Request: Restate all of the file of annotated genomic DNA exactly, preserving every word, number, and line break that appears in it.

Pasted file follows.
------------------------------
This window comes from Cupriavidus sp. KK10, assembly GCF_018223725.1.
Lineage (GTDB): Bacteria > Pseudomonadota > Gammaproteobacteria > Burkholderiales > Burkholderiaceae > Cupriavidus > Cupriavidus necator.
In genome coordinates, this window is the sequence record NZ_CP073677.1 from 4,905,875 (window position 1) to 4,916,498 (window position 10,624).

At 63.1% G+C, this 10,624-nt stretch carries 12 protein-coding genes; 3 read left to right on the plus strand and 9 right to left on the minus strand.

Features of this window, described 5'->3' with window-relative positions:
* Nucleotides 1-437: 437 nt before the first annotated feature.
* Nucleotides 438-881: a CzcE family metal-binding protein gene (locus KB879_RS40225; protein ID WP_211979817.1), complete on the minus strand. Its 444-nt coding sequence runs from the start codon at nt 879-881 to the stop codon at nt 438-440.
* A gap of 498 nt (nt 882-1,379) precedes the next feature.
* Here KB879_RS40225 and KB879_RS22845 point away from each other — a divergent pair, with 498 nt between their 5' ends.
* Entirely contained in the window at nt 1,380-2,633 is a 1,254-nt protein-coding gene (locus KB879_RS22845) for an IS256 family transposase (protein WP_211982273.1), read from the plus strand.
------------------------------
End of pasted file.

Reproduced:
This window comes from Cupriavidus sp. KK10, assembly GCF_018223725.1.
Lineage (GTDB): Bacteria > Pseudomonadota > Gammaproteobacteria > Burkholderiales > Burkholderiaceae > Cupriavidus > Cupriavidus necator.
In genome coordinates, this window is the sequence record NZ_CP073677.1 from 4,905,875 (window position 1) to 4,916,498 (window position 10,624).

At 63.1% G+C, this 10,624-nt stretch carries 12 protein-coding genes; 3 read left to right on the plus strand and 9 right to left on the minus strand.

Features of this window, described 5'->3' with window-relative positions:
* Nucleotides 1-437: 437 nt before the first annotated feature.
* Nucleotides 438-881: a CzcE family metal-binding protein gene (locus KB879_RS40225; protein ID WP_211979817.1), complete on the minus strand. Its 444-nt coding sequence runs from the start codon at nt 879-881 to the stop codon at nt 438-440.
* A gap of 498 nt (nt 882-1,379) precedes the next feature.
* Here KB879_RS40225 and KB879_RS22845 point away from each other — a divergent pair, with 498 nt between their 5' ends.
* Entirely contained in the window at nt 1,380-2,633 is a 1,254-nt protein-coding gene (locus KB879_RS22845) for an IS256 family transposase (protein WP_211982273.1), read from the plus strand.